It’s been nearly three years since the de Blasio administration began talking about targeting a long stretch of Jerome Avenue in the Bronx for a comprehensive rezoning, one of a dozen or more redevelopment projects the mayor has proffered as part of his affordable-housing plan.
Much has changed over that time. The Department of City Planning has stopped calling the area “Cromwell-Jerome” because no one who lives there calls it that. The City Council has passed the mayor’s landmark “mandatory inclusionary housing” rule, requiring that residential developers who take advantage of rezonings devote some of the new units to income-targeted housing. Late last year the mayor boosted the number of low-income units in his housing plan. And recently the administration signed on to the goal of providing counsel to all indigent tenants facing eviction in Housing Court, a key demand of advocates worried that rezonings will spur tenant harassment and displacement.
But not enough has changed, according to Fitzroy Christian, a veteran tenant advocate and leader in the coalition that has formed to offer an alternative to City Planning’s initial vision for the neighborhood.
Two years ago, Christian told me that he saw the mayor’s housing scheme as “a good plan that I was very much afraid of.” In an interview in City Limits newsroom on Thursday, Christian said those fears persist.
In part, that’s because since releasing a draft scope of work for the project’s environmental review in late August the administration has said little publicly about what its plans look like. City Planning did release an update last month that catalogued the administration’s outreach efforts and the many investments it’s making in the Bronx, but it offered no specifics on the timeline.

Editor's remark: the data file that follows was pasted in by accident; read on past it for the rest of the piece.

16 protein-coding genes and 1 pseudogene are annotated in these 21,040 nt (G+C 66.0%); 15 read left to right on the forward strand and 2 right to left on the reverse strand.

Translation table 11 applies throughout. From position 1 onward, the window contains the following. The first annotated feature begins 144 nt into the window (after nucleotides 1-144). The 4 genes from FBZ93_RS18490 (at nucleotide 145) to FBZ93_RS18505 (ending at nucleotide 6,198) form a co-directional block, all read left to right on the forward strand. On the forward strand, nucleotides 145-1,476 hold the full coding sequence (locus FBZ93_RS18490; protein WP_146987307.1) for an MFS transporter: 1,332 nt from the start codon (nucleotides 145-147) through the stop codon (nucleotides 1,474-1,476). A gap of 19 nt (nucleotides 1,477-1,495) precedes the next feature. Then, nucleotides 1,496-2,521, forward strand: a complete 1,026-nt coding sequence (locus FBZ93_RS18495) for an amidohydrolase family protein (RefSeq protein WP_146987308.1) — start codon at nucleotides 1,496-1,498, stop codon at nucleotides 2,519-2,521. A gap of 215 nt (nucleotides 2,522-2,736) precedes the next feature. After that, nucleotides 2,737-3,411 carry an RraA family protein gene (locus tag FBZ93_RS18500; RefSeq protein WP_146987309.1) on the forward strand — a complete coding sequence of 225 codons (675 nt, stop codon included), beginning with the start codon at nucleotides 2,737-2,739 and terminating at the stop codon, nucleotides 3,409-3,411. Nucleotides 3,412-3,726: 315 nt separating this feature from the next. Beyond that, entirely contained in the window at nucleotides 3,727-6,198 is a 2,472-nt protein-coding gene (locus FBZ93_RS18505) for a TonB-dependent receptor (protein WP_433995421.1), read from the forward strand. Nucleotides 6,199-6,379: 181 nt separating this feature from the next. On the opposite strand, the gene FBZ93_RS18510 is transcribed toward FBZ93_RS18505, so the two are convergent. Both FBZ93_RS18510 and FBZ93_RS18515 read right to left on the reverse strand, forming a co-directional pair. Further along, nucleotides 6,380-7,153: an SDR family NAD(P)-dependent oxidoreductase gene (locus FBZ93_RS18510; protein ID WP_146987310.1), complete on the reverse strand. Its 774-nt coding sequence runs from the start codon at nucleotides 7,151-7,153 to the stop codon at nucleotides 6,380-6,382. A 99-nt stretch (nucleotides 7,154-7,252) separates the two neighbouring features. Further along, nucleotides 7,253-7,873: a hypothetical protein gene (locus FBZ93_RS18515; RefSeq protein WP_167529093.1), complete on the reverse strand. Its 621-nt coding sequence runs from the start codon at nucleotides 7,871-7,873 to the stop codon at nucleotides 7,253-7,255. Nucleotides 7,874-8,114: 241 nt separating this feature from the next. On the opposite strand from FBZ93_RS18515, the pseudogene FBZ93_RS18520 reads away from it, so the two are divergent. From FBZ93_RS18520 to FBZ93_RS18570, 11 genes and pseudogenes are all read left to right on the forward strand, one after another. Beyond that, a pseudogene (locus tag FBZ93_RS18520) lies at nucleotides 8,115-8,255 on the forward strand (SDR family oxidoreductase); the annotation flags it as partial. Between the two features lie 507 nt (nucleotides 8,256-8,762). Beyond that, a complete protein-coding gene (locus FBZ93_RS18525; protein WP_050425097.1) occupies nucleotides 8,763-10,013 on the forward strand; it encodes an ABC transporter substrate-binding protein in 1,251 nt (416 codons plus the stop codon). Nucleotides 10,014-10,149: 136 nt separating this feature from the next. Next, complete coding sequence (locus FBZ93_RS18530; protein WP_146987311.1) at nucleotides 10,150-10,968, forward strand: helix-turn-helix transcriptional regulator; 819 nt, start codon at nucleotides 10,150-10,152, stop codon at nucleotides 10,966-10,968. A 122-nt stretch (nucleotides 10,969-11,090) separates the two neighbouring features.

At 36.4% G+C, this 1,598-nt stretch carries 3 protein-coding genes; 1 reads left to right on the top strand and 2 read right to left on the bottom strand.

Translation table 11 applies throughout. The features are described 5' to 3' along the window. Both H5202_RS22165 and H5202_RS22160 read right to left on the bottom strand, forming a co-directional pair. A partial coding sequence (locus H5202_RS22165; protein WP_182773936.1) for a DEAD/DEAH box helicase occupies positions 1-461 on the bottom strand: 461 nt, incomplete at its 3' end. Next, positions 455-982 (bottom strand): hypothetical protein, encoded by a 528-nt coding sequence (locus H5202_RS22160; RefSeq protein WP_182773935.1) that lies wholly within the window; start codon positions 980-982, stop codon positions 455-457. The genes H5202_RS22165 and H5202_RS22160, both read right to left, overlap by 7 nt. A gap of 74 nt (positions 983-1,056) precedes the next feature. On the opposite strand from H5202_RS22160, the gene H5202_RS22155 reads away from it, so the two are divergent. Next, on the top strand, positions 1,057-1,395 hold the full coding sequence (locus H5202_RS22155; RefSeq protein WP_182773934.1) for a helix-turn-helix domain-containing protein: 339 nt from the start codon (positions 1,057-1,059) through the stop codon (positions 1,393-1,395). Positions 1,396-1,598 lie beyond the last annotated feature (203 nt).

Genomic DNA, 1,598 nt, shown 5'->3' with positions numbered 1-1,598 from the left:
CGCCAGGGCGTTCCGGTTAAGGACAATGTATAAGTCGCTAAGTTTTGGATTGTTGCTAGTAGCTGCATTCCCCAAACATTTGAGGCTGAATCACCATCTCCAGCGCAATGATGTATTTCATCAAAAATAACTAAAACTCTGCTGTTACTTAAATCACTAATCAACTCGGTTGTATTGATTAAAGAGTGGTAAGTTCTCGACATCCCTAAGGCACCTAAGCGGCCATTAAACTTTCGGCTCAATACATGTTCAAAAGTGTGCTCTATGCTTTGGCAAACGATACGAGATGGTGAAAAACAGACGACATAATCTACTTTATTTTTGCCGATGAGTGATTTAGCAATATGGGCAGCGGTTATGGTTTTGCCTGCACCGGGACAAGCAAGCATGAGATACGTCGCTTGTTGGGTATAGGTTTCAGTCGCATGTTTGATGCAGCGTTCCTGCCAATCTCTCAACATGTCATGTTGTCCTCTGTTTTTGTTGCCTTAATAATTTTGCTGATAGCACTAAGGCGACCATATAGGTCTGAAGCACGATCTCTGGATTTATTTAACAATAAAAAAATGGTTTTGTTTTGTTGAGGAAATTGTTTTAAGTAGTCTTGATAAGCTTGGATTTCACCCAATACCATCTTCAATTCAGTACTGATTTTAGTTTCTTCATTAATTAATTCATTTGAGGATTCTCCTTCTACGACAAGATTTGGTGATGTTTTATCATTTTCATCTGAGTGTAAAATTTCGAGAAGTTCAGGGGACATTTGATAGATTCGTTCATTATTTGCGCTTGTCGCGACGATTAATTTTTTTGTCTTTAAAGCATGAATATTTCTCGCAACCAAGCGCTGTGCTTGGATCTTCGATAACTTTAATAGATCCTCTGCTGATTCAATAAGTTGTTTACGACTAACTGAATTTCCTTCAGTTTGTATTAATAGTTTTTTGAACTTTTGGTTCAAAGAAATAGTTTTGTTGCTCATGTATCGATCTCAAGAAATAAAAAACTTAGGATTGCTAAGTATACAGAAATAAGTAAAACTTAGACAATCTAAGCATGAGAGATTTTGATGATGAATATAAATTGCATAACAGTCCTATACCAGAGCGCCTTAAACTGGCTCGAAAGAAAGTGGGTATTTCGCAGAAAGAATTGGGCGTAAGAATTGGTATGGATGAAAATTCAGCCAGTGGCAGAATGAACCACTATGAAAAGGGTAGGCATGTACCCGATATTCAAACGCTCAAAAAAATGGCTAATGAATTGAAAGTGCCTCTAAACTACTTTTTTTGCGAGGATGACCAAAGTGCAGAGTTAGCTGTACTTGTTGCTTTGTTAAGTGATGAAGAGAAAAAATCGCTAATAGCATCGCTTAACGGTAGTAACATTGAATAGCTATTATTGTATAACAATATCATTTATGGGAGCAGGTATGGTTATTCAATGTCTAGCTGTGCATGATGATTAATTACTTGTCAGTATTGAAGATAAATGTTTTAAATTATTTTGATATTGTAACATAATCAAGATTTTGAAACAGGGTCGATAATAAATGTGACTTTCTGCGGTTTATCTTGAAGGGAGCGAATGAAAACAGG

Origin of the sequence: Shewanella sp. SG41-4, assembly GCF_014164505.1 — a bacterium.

“The Department of City Planning has been extremely busy over the last few months refining strategies and continuing to incorporate community input, as well as initiating an environmental review of proposed land-use actions associated with the Jerome Avenue Neighborhood Study,” the update read. “Upon completion of the draft environmental impact statement, DCP will submit a formal land-use application and will begin the public review process known as the Uniform Land-Use Review Procedure (ULURP).”
Christian said the delays in starting ULURP are fine by him because it gives the Bronx Coalition for a Community Vision more time to shape the ultimate proposal. In our talk, he also reiterated what he sees as the community’s red lines, discussed how the diverse coalition maintains strategic unity and assessed the kind of support it might get from the City Councilmembers who will ultimately decide what gets approved.